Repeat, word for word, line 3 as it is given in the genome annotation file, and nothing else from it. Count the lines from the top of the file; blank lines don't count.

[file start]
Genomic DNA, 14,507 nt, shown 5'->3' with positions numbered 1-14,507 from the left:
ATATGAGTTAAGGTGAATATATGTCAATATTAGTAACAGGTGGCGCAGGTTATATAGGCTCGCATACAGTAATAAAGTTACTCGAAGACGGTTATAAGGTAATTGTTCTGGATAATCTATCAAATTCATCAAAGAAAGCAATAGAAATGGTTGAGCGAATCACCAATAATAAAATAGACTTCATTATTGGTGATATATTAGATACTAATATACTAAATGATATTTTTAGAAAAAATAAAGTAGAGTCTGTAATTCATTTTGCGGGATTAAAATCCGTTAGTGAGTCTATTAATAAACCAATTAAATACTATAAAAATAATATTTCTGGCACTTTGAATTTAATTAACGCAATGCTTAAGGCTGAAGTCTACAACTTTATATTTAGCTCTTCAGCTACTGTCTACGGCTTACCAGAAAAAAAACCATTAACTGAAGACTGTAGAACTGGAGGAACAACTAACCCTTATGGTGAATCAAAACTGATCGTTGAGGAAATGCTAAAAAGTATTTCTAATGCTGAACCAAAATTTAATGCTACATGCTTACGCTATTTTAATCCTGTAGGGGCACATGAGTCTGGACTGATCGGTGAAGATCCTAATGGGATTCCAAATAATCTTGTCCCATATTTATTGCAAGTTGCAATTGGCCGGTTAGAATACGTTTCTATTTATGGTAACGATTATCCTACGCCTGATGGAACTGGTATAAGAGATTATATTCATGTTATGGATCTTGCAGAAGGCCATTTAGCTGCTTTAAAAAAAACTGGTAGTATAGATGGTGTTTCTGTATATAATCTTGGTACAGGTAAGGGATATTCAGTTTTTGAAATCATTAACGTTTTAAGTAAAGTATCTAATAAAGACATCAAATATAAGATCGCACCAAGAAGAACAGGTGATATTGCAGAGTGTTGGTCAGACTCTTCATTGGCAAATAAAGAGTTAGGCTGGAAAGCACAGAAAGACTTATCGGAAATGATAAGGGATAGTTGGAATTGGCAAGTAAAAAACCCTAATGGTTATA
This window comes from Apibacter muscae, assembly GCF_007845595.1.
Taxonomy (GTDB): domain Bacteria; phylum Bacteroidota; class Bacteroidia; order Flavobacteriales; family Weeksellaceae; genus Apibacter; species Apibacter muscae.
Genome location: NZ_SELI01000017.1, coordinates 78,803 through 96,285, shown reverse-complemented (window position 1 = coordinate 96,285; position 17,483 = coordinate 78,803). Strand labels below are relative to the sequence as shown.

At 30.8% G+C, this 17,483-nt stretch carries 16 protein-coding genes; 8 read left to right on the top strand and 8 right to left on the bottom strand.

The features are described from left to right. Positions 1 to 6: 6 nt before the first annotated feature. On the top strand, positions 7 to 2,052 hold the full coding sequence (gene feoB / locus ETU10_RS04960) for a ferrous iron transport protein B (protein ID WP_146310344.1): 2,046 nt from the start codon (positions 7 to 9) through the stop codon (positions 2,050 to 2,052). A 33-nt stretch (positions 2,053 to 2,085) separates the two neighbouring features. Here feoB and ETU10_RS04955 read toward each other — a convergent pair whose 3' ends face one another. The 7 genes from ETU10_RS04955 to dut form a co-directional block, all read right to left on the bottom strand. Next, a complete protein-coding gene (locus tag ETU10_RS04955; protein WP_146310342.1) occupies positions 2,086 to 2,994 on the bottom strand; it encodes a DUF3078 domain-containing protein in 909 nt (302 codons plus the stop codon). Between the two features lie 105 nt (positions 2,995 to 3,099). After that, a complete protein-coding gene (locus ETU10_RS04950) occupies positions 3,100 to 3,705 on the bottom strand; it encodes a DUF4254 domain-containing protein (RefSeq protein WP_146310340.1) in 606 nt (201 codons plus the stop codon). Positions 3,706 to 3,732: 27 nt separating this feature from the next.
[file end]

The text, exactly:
This window comes from Apibacter muscae, assembly GCF_007845595.1.